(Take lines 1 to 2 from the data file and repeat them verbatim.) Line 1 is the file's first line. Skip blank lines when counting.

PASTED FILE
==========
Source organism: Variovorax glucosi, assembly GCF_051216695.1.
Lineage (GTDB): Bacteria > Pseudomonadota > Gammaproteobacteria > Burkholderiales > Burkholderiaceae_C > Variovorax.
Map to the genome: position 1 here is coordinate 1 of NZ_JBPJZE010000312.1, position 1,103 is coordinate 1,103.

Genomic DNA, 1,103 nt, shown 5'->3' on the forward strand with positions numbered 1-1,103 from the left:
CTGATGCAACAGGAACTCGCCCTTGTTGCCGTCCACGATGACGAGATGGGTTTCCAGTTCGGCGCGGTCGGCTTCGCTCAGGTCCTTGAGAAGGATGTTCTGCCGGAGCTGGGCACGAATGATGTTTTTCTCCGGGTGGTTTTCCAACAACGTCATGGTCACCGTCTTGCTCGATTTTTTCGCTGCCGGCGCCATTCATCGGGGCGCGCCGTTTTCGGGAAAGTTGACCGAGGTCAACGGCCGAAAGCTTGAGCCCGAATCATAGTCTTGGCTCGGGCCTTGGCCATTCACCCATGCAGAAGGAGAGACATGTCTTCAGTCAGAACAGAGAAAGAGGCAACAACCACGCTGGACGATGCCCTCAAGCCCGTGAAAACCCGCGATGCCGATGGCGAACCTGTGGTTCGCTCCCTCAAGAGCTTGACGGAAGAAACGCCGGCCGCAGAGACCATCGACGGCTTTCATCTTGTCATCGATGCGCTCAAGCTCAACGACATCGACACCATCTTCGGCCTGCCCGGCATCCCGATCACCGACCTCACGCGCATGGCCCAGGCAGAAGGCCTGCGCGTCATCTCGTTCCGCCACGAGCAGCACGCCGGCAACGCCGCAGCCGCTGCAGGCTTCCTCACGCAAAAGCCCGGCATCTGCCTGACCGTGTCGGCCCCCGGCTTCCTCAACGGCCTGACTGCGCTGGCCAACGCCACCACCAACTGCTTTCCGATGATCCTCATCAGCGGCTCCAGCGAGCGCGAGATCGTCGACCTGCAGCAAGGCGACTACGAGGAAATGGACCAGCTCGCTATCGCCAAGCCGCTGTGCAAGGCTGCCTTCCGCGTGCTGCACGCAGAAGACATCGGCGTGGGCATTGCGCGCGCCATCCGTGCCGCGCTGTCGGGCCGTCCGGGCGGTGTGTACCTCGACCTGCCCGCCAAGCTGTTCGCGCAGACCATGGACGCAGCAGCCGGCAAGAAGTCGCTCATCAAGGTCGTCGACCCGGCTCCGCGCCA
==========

Source organism: Variovorax glucosi, assembly GCF_051216695.1.
Lineage (GTDB): Bacteria > Pseudomonadota > Gammaproteobacteria > Burkholderiales > Burkholderiaceae_C > Variovorax.